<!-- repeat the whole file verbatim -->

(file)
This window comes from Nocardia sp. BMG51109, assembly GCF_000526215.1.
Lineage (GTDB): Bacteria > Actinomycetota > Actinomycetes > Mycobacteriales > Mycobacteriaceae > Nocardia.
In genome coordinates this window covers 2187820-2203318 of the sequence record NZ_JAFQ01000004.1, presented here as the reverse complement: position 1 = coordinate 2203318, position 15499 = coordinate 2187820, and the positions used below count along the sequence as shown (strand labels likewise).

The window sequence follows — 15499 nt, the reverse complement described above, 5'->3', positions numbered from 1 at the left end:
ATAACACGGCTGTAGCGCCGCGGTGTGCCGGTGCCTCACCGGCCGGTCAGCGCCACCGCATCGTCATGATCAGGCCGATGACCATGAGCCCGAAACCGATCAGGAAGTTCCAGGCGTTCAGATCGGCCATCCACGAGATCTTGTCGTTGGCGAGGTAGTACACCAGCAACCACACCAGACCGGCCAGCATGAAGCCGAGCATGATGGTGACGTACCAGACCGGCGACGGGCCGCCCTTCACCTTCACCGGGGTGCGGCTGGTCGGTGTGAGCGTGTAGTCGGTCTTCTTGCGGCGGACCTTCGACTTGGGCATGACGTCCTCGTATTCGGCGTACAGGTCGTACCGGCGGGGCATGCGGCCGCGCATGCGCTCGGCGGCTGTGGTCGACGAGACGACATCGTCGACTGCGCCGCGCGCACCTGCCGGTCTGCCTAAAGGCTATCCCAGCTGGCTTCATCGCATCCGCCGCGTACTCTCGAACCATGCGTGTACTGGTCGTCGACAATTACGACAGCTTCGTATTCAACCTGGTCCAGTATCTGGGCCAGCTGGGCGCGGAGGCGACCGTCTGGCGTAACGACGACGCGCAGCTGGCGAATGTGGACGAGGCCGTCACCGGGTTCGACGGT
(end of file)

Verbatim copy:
This window comes from Nocardia sp. BMG51109, assembly GCF_000526215.1.
Lineage (GTDB): Bacteria > Actinomycetota > Actinomycetes > Mycobacteriales > Mycobacteriaceae > Nocardia.
In genome coordinates this window covers 2187820-2203318 of the sequence record NZ_JAFQ01000004.1, presented here as the reverse complement: position 1 = coordinate 2203318, position 15499 = coordinate 2187820, and the positions used below count along the sequence as shown (strand labels likewise).

The window sequence follows — 15499 nt, the reverse complement described above, 5'->3', positions numbered from 1 at the left end:
ATAACACGGCTGTAGCGCCGCGGTGTGCCGGTGCCTCACCGGCCGGTCAGCGCCACCGCATCGTCATGATCAGGCCGATGACCATGAGCCCGAAACCGATCAGGAAGTTCCAGGCGTTCAGATCGGCCATCCACGAGATCTTGTCGTTGGCGAGGTAGTACACCAGCAACCACACCAGACCGGCCAGCATGAAGCCGAGCATGATGGTGACGTACCAGACCGGCGACGGGCCGCCCTTCACCTTCACCGGGGTGCGGCTGGTCGGTGTGAGCGTGTAGTCGGTCTTCTTGCGGCGGACCTTCGACTTGGGCATGACGTCCTCGTATTCGGCGTACAGGTCGTACCGGCGGGGCATGCGGCCGCGCATGCGCTCGGCGGCTGTGGTCGACGAGACGACATCGTCGACTGCGCCGCGCGCACCTGCCGGTCTGCCTAAAGGCTATCCCAGCTGGCTTCATCGCATCCGCCGCGTACTCTCGAACCATGCGTGTACTGGTCGTCGACAATTACGACAGCTTCGTATTCAACCTGGTCCAGTATCTGGGCCAGCTGGGCGCGGAGGCGACCGTCTGGCGTAACGACGACGCGCAGCTGGCGAATGTGGACGAGGCCGTCACCGGGTTCGACGGT